Ask many Americans where their food comes from, and they will tell you the grocery store or increasingly from one of the myriad of food delivery services. The industrialization of agriculture allowed the country to scale production at a low price, creating an abundance of fruits and vegetables in our supermarkets and the perception that we can get anything we want at any time. An unintended consequence of this revolution has been a food illiterate constituency that possesses little knowledge of the origins of their food. Now with our agrarian past firmly in the rearview mirror, the distance between consumers and their food continues to widen.

The Oakland-based company, Back to the Roots, is hoping to foster a greater relationship between people and their food with its ready-to-grow and ready-to-eat products. "A modern food brand should be connecting the dots between where food comes from," said Nikhil Arora, co-founder, Back to the Roots.

Back to the Roots is part of a growing number of companies looking to upend the food system. While many of its Bay Area brethren have taken to engineering food in labs, Back to the Roots is low-tech, which is to say not technical at all. "We have been growing food for thousands of years," said Arora. "We are doing something right, and we don't need to throw it out the window."

?The company is removing the complexity of growing food by providing easy to use kits that require only one or two steps to get started. Its maiden product, a Mushroom Farm, allows people to produce gourmet oyster mushrooms out of a box just by adding water. Users can also harvest fresh herbs from their windowsill with Back to the Roots' Garden-in-a-Can line and grow organic cherry tomatoes with its Self-Watering Planter that utilizes ancient irrigation technology that employs an unglazed clay pot known as an olla to water the plant.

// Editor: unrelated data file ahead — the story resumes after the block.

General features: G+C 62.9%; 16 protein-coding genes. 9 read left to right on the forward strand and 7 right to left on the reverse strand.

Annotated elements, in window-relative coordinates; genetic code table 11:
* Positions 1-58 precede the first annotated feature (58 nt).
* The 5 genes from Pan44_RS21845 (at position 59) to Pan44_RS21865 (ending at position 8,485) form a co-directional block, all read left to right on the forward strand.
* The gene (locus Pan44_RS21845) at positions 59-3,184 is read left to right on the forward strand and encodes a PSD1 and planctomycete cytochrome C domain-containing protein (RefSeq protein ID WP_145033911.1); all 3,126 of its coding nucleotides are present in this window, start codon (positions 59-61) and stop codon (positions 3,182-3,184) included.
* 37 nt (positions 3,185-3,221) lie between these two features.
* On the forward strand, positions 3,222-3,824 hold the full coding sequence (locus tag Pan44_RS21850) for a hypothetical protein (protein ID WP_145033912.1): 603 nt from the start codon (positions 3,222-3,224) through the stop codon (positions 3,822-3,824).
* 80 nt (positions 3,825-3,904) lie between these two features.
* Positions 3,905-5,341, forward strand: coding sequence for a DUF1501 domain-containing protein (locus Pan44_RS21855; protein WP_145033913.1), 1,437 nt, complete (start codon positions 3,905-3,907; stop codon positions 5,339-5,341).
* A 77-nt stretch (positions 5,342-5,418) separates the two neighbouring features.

While these kits aren't going to replace trips to the grocery store, they do ?strengthen the connection to the dinner plate that has been ?degraded in modern times. Furthermore, evidence suggests that people who produce their own food eat healthier. Researchers from Cornell University found that children who grow their own vegetables are four times more likely to eat them. And a study looking at the dietary habits of adults who garden compared to non-gardeners had similar results.

The notion of exposing more children and adults to the tradition of gardening is what excited Home Depot about Back to the Roots and led to a nationwide rollout of its products. "You see kids spending most of their time on video games or on their phone," said Diana Kelly, regional vice president, Home Depot. "We thought, what if we could tap into that group of customers and show them how they can grow food like their grandparents used to years ago?"

The home improvement retailer also saw Back to the Roots as a way to extend gardening to people who live in cities and who might have limited access to greenspace. "For urban communities where you don't have a lot of land these products actually make such a difference," said Kelly.

?Back to the Roots? brought the same ideology of simplifying food and making it accessible when it launched its ready-to-eat line of products. ?Its organic stoneground cereals each contain only three to four ingredients, and they are all elements that people know. "With this brand Back To the Roots, the same ethos can translate from ready?-?to?-?grow products to read?-? to?-?eat products?," said Arora?.? ?"?It is all the spectrum of convenience. Sometimes you want to take the time to grow it, and sometimes you are busy and just need something ready."

In today's technoculture there is a tendency by companies to want to overcomplicate everything, and while there maybe a role for technology to play it might be better left off our plate. As Arora suggested, "Let's use technology not to invent new foods but to better distribute food, better communicate where it comes from and build transparency."